Asked about property values, Gibbons said no studies have shown that solar projects have a negative impact on property values.

He said that, unlike the KU solar farm in Burgin, it would ultimately be in the county’s hands to decide if Savion had done a good job.

“We’re just getting started,” Gibbons said.

Judge-Executive Milward Dedman asked about public meetings. Gibbons said it depends on the county’s schedule. He said the developers would want to see the text amendment approved before holding another meeting. In addition, they would hold more public meetings when they submitted their conditional use permit application.

“I think it might make more sense to hold a public meeting when we have a permit application,” Gibbons said.

The fiscal court took no action. Judge Dedman said there will be a public hearing on the text amendment. He said he would distribute the findings to magistrates to consider.

Dedman said he wanted them to have plenty of time to review the information.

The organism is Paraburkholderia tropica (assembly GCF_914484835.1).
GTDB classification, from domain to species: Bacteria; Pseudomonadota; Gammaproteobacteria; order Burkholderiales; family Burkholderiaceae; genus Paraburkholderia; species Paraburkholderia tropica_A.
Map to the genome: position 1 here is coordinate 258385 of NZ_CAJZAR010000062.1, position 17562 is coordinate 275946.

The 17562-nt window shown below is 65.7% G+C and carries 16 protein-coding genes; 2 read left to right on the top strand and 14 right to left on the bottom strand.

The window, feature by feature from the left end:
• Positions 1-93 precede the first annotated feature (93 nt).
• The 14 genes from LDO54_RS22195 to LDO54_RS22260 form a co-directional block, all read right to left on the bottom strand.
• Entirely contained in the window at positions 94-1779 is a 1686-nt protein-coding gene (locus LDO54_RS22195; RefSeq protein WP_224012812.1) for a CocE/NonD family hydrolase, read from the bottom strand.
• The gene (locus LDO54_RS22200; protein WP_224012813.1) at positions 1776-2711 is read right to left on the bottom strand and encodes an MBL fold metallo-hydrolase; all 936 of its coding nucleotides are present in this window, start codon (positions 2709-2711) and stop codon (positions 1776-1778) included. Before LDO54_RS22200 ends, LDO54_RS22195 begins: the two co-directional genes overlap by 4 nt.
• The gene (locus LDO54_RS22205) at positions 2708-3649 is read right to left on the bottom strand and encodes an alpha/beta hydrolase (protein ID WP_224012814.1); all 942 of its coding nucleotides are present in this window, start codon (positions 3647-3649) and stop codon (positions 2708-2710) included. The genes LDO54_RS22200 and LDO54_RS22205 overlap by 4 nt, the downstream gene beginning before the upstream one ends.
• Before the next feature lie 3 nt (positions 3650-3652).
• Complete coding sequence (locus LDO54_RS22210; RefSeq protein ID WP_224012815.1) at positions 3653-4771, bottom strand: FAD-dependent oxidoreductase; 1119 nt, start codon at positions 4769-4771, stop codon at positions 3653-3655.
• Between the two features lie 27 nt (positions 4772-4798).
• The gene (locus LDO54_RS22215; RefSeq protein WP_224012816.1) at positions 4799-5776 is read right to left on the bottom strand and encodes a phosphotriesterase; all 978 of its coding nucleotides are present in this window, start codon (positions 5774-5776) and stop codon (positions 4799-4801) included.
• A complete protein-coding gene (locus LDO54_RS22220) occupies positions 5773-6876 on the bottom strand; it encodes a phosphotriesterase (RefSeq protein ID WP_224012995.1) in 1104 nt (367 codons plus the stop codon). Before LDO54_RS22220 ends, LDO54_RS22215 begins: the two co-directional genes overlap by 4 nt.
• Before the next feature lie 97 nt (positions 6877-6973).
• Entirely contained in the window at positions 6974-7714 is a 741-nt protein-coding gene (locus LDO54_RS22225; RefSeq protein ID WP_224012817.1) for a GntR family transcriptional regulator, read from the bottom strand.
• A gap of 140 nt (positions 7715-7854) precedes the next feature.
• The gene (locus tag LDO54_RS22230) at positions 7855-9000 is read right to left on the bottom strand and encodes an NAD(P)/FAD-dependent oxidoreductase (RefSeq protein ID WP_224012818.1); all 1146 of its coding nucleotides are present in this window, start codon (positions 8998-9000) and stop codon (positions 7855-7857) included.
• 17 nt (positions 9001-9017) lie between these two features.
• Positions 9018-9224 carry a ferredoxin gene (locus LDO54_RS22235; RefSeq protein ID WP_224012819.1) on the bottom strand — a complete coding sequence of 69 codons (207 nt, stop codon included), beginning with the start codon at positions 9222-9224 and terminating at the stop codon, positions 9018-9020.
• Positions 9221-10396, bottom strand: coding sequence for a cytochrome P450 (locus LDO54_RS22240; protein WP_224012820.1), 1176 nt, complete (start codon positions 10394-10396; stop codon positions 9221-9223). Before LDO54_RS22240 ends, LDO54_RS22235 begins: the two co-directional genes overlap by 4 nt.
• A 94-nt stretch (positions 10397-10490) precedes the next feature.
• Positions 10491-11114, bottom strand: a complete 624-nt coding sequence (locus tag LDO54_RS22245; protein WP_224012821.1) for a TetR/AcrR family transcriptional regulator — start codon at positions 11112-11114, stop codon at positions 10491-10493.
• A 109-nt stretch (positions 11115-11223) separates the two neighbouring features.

Mercer County Attorney Ted Dean reminded the magistrates that they are considering the text amendment only.

“This is not a vote for this specific project,” Dean said.

Thursday, July 30, 2020

Kentucky Long Rifle


 
Photo by

Among James Harrod’s most prized possessions was his long rifle and legend holds that it was among the longest, the straightest, and the truest in the wilderness. Harrod’s long rifle was tailor made by the old Pennsylvania Dutch and legend holds that it was among the longest, the straightest, and the truest in the wilderness. Although known for years as the "Kentucky rifle", the celebrated long rifle of muzzle-loading days was developed on a Pequea Valley farm in the Mennonite region of southern Lancaster County, Pennsylvania. It was a Swiss gunsmith, Martin Meylin, who developed this new type of firearm, known interchangeably as the Pennsylvania rifle or, in what became the Bluegrass State, the Kentucky rifle.